Dear Parents please congratulate me. I have been given a splendid opportunity to die. This is my last day. The destiny of our homeland hinges on the decisive battle in the sea to the south where I shall fall like a blossom from a radiant cherry tree.
The cherry blossoms are falling
One after another
I also want to fall now
Leaving the scent
In Yamato Country
And later still he writes:
You and I are cherry blossom brothers
Blooming together in the military academy garden
Having blossomed, we must scatter
Let us fall magnificently for our country.
A song sung by the pilots went as follows:
Whats important is the flowers falling
If you are a man
Just act and fall.
But in the end Japan surrendered, the blossom ideology of the government hadn’t worked.
The somei-yoshino did come back though, Japans cities were now bereft of colour from the bombings of the war. And though they distanced the ideology of the trees of death, they still planted these trees in the thousands likely to their quick growth rate and delicate beauty. In fact this began as early as 1948 and now this variety consist of 9 out of 10 trees in urban areas.
In 1951 we see the first publications of the cherry blossom forecasts appearing by the Meteorological Agency which soon led to the hanami viewing parties which are a big part of Japan to this day.
And so we return to Ingram.
Blossoms had been bombed and lost in japan, his home was unscathed, the blooms he had rescued growing safely in his garden.
He had spent the War in the Volunteer service but he had also watched the blooms thrive, and so in 1948 he had published Ornamental Cherries which detailed all 129 cherry varieties that he had, dedicating it to ‘all who have planted cherry trees, whatever there creed, caste or colour.
By now such was his fame, even the Queen of England had become interested and had cherry trees planted in various owned properties of the Royal Family.
In the 50’s and 60’s Collingwood seems to have lost some of his passion, he was now well into his 70’s, most of his cherry enthusiast friends had now died and he had come to the realisation, that the trees made by man did not live as long as the natural cherry trees. Only living for around 40 or 50 years.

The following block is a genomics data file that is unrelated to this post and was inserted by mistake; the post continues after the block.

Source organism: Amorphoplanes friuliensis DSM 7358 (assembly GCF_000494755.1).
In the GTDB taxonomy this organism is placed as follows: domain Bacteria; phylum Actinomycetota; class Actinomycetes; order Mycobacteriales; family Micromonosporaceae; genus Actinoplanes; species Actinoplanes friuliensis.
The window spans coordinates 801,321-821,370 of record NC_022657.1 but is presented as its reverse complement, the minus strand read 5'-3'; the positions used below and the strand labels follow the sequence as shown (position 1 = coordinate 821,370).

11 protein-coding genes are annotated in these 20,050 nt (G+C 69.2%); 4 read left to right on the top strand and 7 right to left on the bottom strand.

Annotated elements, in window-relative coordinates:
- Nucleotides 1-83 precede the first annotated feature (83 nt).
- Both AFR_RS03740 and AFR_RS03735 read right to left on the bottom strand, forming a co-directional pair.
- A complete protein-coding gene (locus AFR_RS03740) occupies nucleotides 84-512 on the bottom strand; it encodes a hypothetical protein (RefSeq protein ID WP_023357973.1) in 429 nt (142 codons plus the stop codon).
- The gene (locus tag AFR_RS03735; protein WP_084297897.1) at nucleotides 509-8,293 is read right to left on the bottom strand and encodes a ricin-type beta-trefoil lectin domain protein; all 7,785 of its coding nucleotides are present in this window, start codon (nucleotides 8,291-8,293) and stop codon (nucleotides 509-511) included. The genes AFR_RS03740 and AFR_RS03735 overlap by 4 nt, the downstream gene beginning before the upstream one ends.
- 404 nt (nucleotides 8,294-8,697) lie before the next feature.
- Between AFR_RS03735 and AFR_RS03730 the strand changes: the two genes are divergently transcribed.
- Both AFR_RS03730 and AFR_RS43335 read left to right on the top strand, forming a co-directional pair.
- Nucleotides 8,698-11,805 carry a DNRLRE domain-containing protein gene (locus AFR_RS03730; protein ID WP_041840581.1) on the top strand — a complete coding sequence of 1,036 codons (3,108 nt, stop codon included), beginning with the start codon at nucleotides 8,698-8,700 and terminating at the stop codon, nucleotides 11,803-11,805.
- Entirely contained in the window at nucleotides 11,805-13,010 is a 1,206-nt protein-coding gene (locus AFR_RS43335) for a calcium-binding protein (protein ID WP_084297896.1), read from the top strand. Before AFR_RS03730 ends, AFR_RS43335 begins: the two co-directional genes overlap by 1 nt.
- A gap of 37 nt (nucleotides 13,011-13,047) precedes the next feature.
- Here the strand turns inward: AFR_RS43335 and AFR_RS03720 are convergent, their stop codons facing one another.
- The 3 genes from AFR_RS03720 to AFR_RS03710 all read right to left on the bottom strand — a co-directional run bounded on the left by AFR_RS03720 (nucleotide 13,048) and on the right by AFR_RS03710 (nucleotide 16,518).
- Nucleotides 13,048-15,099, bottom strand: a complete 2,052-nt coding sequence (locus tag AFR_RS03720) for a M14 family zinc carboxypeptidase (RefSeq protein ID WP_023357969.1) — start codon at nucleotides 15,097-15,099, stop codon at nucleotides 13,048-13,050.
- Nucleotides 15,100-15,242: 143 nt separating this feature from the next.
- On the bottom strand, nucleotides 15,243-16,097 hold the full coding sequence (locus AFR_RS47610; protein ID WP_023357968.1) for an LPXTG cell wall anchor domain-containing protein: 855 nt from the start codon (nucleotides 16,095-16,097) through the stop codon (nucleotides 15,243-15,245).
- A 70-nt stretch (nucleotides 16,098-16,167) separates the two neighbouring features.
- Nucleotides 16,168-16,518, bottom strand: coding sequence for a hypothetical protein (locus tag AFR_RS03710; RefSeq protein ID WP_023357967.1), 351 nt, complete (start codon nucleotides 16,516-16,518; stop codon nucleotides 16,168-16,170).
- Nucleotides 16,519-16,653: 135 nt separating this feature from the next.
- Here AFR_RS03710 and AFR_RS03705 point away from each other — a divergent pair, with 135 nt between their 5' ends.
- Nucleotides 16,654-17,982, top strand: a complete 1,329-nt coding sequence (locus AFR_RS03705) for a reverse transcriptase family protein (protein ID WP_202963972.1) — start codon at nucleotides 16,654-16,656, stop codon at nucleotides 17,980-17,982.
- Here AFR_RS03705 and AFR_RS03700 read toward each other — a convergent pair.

He started to bring together everything he had written over his lifetime to write some autobiographical books. And he even turned his attention back to ornithology.
On November 29th 1979, his wife Florence died aged 97, leaving Ingram alone in a big house. Ingram continued on, reaching his 100th birthday, and to recognise his achievements a botanist called Michael Zander came to his home to map the trees Ingram had started collecting all those years ago. But by now several of the trees were gone due to their short lifespan. Some like the Hokusai, Imose and Taihaku still remained, but others had gone. By now there were 40 or 50 trees, much less than the 120 varieties he had once had.
Spring 1981 would be his last, the Kursar bloomed, then the Yama-zakura, soon followed the Hokusai and Taihaku until finally Ingram died peacefully as the Imose shed its blooms from his garden, May 19th 1981.
And so to end on a poem by Saigyo Hoshi.
Let me die in spring
under the blossoming trees,
let it be around
that full moon of
- Abe, N. (2020) “Cherry Ingram: The Englishman who saved Japan’s Blossoms.” London: Penguin Random House.
- Japan Times: Blooms of Death
- Nitobe, I. (1900) Bushido: The Soul of Japan. Republished 2013 by London: Amber Books Ltd.
- Poetry Foundation: Takijiro Onishi
You can listen to the full episode over on Anchor here: Japan Archives, or wherever you listen to Podcasts.
Be sure to check out Heather’s blog on lifes little adventures here: HeatherOverYonder.
We also started a Youtube channel for other creative endeavours!